By Branwen Jeffreys
Health correspondent, BBC News
David Cameron has played on his son Ivan's (l) NHS experience
Within a month of becoming party leader David Cameron made his first major policy speech on health, with a commitment to a tax-funded service free at the point of use.
It was the first salvo in some bold campaigning on the NHS, featuring issues such as infections and hospital reorganisations, which polling suggests has increased public confidence in the party's ability to safeguard the health service.
The party has been able to tap into public unease at change in the health service, particularly in England.
It has backed campaigns to save district general hospitals from being downgraded and suggested thousands of GP surgeries may be under threat from plans for polyclinics or GP-led health centres.
These are both issues which have galvanised local communities, with some hospital petitions and marches attracting many thousands of people.
These are policy positions defined in opposition to Labour in England, but nonetheless effective politically for that.
David Cameron has played strongly on his contact with the service through his son Ivan, who is severely disabled, to make a personal claim to understand the public affection for the NHS.
The Conservatives claim to offer a more efficient NHS which places more trust in professionals and places less emphasis on centrally-set targets.
This tacitly recognises the remarkably small gap on many issues between Labour health policy in England and the Conservatives.
Instead it focuses on the debate about whether the NHS is delivering enough in return for the record investment of the last few years.
Or, as David Cameron has said about health policy: "Let's not create differences where there are none."
On issues such as the use of the private sector under contract to the NHS, patient choice, foundation hospitals and GP-led commissioning, the party wants to see the health service go further.
If you want a different approach to the NHS, you are more likely to find it outside England.
Where health has been devolved, the policy gap has widened.
Both the SNP and the One Wales administration are committed to phasing out the use of the private sector.
So the amount of clear blue water you will see as a voter very much depends on where in the UK you live.
So where in all of this is the vision?
This week the Conservatives have launched a policy paper on their plans to move towards measuring the success of the NHS in England less against central targets and more against outcomes for patients.
That might mean, for example, more monitoring of five-year survival rates for cancers, and less of how well hospitals meet targets for Accident and Emergency waiting times.
Although the case behind this shift has been set out in more detail this week, this is not a new Conservative policy.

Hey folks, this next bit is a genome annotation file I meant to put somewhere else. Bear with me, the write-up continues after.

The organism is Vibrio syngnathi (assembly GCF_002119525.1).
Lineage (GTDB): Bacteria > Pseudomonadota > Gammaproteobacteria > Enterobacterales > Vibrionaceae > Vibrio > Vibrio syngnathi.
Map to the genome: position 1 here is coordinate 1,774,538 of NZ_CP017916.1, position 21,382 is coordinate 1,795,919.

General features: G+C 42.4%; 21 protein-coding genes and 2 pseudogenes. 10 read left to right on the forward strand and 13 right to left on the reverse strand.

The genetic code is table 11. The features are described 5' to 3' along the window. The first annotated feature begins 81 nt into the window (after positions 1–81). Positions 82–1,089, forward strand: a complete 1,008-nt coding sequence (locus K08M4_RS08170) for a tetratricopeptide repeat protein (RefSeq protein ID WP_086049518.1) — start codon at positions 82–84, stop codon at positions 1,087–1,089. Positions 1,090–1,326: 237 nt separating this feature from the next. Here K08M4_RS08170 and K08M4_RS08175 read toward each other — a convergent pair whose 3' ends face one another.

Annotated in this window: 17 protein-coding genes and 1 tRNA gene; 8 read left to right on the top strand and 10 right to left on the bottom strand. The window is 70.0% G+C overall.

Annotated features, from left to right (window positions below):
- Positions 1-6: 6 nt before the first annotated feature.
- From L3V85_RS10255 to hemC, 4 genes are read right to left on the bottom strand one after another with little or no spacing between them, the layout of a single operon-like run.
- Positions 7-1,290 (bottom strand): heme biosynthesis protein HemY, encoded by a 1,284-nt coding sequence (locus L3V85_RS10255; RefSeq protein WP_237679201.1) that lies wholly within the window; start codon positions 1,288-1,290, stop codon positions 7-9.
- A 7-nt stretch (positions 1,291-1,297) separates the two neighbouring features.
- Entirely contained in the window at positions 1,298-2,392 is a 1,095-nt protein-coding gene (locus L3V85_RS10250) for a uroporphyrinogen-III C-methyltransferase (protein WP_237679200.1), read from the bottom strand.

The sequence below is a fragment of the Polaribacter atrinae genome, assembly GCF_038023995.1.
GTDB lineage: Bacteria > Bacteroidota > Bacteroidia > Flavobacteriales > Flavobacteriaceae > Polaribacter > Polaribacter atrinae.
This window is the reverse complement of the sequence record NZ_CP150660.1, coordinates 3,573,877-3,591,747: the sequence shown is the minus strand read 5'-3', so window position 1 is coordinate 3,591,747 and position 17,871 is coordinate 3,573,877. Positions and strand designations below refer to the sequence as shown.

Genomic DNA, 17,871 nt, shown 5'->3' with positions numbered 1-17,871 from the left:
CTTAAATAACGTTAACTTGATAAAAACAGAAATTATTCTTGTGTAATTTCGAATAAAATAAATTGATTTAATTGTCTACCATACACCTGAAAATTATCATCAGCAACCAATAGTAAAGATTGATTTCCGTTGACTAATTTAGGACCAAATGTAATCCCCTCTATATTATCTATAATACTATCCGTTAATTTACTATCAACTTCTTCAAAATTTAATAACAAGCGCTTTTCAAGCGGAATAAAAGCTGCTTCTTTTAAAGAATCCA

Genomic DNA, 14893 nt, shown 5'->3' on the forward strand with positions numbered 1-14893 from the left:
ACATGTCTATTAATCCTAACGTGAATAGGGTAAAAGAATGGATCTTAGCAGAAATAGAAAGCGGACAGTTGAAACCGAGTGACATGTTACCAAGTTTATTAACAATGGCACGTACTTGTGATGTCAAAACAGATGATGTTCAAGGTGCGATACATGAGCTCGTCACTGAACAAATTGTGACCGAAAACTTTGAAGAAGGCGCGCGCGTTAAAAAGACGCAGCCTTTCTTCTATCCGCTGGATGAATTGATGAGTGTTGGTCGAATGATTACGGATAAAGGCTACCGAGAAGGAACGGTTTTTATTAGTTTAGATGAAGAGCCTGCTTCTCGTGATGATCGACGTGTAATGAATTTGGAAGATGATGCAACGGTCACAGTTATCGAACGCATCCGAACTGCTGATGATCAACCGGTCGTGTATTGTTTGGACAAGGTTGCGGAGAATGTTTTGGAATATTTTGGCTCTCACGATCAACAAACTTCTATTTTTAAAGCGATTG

In 2004 the party promised to get rid of centrally-imposed targets for hospitals. This is a policy area which deserves closer scrutiny.
The public remain concerned about hospital infections, Tories say
The case against targets is that they have been costly and sometimes have perverse effects.
On the other hand, partly as a result of targets, the maximum waiting time for hospital treatment is coming down in every part of the UK.
The Conservatives have tapped into public concern about hospital-acquired infections in their campaigns.
It is not clear for example if they would go as far as scrapping the various existing targets to reduce them.
What is new is a promise to measure NHS performance against some international benchmarks - making five-year survival rates for cancer better than the EU average by 2015 and bringing deaths preventable by healthcare into line with the rates in similar countries.
Some progress on both is already being made, so this may amount mainly to a promise to press ahead with the speed of improvement.
The rate of progress on mortality preventable by healthcare is already faster than in other similar countries, according to a recent report by the Nuffield Trust.
It is fair to say that these broad aims are less prescriptive than the existing targets for hospitals as they rely on the performance of the health service as a whole.
Some of the existing targets will have expired by the time of the next election.
The Conservatives say they want "more trust" in NHS professionals
If waiting comes down to a minimal level in the next few years, then the suggestion of a move towards measuring quality of care for patients may well be welcomed by professionals.
One other area of radical thinking the party has done so far is in public health - an area of policy less visible to most voters, but essential for managing the ill health caused by our lifestyles.
Public health budgets, which are mainly spent on education and prevention, are vulnerable to being squeezed when the health services finances tighten.
The party is promising separate budgets to prevent this happening, and a stronger role for public health doctors in each local area.